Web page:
Section 8(b)(1)(A) makes it unlawful for labor organizations and their agents to interfere with union members’ protected rights. Okung offers four allegations to support his charge that NFLPA’s executive director DeMaurice Smith, other NFLPA staff members, and outside counsel hired by the NFLPA interfered with his and other members’ rights.
First, Okung alleges that he and other executive committee members were frozen out, and thus, were unable to fulfill their NFLPA constitutional role as the negotiating committee for the new CBA.
He next claims the NFLPA wrongly submitted a CBA offer to the NFLPA’s board of representatives after it was already opposed by the executive committee.
Third, Okung alleges the NFLPA attempted to bypass the board of representatives and forwarded the CBA offer to all NFLPA members for a vote.
And last, Okung asserts that the NFLPA threatened and discouraged Okung and other players’ from exercising their right to speak and retaliated against Okung for his support of NFLPA union members.
On this last point, Okung provided the following in his charge against the NFLPA: “Mr. Okung, a Vice President of the NFLPA’s Executive Committee, has in exercising his fiduciary obligation in pointing out failures of the NFLPA leadership to follow their own [c]onstitution and rules, been threatened with criminal prosecution and union sanction by NFLPA leadership and was subjected to an unprecedented investigation, specifically for behaviors that could not be construed under and circumstances as harmful.”
On its face, the allegations that Okung provided support a finding that the NFLPA is in violation of section 8(b)(1)(A) of the NLRA. Okung claims the NFLPA violated its own constitution and attempted to strong-arm the members’ most influential voices. Nonetheless, ample evidence must be provided for this charge to have merit.
Regarding section 8(b)(3), this subsection prohibits labor organizations from refusing to “bargain collectively.” Section 8(d) defines “bargain collectively” as performance of the mutual obligation of the employer and the union to bargain in good faith for terms involving wages, hours and other working conditions. Although this violation is often raised in charges, clear and convincing evidence of bad faith negotiations must be offered as evidence to succeed on this claim.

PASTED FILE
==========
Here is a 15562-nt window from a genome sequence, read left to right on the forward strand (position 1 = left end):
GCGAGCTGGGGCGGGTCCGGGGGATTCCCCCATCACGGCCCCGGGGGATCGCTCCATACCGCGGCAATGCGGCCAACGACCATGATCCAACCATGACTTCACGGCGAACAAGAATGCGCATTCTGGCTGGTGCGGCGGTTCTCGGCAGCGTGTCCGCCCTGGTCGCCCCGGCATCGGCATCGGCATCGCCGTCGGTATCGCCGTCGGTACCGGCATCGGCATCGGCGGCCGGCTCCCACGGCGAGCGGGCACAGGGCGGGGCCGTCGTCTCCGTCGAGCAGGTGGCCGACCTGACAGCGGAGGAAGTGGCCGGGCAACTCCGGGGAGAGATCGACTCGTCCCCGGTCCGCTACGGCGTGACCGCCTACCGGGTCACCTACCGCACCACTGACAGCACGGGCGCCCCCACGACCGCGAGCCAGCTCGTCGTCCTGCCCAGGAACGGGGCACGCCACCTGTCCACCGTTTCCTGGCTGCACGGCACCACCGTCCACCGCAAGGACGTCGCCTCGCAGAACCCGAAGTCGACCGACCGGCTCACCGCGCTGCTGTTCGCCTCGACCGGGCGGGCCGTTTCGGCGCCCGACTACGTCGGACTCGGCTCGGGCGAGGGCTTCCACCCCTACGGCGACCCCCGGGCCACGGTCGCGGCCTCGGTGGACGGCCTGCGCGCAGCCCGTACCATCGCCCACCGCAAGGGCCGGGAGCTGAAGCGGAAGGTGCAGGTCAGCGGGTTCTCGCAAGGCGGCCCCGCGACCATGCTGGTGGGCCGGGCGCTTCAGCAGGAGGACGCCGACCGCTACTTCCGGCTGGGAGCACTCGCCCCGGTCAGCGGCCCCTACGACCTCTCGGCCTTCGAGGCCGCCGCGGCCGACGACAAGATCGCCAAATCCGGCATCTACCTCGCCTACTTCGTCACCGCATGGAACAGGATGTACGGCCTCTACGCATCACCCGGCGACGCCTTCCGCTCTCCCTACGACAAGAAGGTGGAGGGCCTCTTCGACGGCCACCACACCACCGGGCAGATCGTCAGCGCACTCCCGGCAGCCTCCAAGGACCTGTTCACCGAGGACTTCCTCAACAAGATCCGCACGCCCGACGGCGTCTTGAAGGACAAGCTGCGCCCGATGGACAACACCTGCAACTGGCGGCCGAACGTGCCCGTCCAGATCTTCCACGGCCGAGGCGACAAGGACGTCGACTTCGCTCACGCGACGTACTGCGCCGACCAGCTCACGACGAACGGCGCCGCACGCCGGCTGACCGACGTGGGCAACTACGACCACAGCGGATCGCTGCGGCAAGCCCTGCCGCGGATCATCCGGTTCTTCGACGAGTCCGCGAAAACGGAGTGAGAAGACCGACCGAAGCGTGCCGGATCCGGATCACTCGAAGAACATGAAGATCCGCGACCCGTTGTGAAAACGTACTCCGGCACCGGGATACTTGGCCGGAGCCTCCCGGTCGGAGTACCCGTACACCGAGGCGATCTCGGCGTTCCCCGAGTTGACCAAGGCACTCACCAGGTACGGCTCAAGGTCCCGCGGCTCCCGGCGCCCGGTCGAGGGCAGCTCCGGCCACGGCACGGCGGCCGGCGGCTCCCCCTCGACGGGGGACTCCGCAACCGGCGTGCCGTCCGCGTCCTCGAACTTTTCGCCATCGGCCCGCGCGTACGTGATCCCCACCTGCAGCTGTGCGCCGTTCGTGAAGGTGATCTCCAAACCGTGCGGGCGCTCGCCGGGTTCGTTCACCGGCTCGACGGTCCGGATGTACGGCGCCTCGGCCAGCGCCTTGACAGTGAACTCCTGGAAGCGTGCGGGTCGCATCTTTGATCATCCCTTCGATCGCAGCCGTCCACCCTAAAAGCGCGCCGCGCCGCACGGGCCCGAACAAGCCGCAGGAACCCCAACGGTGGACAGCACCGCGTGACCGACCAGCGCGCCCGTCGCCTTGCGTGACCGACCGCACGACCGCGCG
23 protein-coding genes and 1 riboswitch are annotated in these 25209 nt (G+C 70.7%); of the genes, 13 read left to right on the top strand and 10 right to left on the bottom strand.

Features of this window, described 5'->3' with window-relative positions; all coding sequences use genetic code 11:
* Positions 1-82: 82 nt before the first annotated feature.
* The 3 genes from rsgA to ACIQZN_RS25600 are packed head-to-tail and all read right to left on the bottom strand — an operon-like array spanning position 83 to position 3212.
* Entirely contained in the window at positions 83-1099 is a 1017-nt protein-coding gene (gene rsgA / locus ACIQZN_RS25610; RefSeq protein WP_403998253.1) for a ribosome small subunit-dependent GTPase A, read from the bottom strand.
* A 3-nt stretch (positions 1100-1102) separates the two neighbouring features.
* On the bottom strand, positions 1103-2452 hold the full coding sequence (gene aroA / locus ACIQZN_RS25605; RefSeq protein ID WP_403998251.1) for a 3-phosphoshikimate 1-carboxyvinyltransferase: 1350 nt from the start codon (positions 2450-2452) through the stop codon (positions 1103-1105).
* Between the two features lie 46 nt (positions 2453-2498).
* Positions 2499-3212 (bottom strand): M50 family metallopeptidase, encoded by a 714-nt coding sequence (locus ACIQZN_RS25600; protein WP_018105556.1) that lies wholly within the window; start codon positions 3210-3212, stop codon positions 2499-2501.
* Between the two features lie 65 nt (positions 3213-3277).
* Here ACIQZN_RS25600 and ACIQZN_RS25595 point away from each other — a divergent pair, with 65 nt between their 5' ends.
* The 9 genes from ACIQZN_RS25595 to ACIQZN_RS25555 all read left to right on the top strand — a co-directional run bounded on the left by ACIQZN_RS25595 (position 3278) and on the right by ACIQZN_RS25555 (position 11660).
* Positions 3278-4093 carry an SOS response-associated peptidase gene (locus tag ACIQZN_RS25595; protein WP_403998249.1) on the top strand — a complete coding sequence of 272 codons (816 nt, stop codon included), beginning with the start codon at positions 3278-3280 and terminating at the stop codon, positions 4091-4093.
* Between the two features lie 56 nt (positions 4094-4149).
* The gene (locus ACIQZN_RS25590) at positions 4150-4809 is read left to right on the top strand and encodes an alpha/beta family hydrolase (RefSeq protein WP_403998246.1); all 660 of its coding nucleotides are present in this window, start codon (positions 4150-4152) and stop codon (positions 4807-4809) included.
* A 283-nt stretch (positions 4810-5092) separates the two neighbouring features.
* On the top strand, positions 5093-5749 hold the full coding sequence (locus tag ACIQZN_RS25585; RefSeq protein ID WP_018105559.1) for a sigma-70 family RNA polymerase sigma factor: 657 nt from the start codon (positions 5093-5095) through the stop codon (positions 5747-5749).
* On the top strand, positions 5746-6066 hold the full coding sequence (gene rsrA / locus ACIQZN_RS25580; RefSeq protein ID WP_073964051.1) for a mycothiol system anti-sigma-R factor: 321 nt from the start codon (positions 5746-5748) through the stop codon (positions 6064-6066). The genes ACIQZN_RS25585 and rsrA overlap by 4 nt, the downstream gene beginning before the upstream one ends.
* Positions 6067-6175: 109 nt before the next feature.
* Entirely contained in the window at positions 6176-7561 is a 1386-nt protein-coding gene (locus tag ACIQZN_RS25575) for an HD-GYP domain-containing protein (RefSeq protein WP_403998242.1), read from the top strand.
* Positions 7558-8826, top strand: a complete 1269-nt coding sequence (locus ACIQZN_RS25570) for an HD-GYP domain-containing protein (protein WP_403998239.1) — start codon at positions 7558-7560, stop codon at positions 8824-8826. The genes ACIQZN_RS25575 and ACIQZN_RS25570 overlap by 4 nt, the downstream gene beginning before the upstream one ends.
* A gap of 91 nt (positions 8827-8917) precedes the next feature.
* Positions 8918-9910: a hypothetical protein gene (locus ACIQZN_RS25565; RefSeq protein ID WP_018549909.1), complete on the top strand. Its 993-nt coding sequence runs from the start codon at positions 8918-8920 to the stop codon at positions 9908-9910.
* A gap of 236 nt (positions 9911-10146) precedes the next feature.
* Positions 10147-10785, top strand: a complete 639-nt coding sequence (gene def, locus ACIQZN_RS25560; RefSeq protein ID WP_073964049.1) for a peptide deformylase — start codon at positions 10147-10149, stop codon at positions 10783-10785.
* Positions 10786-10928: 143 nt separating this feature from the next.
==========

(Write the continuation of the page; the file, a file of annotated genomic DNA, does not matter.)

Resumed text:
At this point, the NLRB will conduct an investigation and gather all evidence relating to the charge. Subsequently, the NLRB will review the case and determine whether there is sufficient evidence to demonstrate the violation charge has merit. If the NLRB finds in favor of Okung, a hearing would then occur before a NLRB administrative law judge. This extensive process has the ability to last several months.
Unfortunately for Okung, if he is entitled relief it will not be granted in the near future. Moreover, the outcome of this charge likely will not impact the validity or implementation of the new CBA. However, this lawsuit sheds an important light on the current state of the NFL’s labor relations.
Both the Okung charge and the voting results of the CBA demonstrate the lack of unity between NFL players and the disconnect between the NFLPA and its members. Regardless of whether Okung succeeds on his charge, the current landscape of labor relations in the NFL may need to be reevaluated.
If Okung offers sufficient evidence, the NFLPA will need to review the structure of its leadership. Even if the NFLPA successfully defends against Okung’s charge, the NFLPA will still need to reconsider its strategy. After ten months of negotiations, only an extremely slim majority was comfortable agreeing to the CBA. This disconnect will continue to fester if it is not addressed.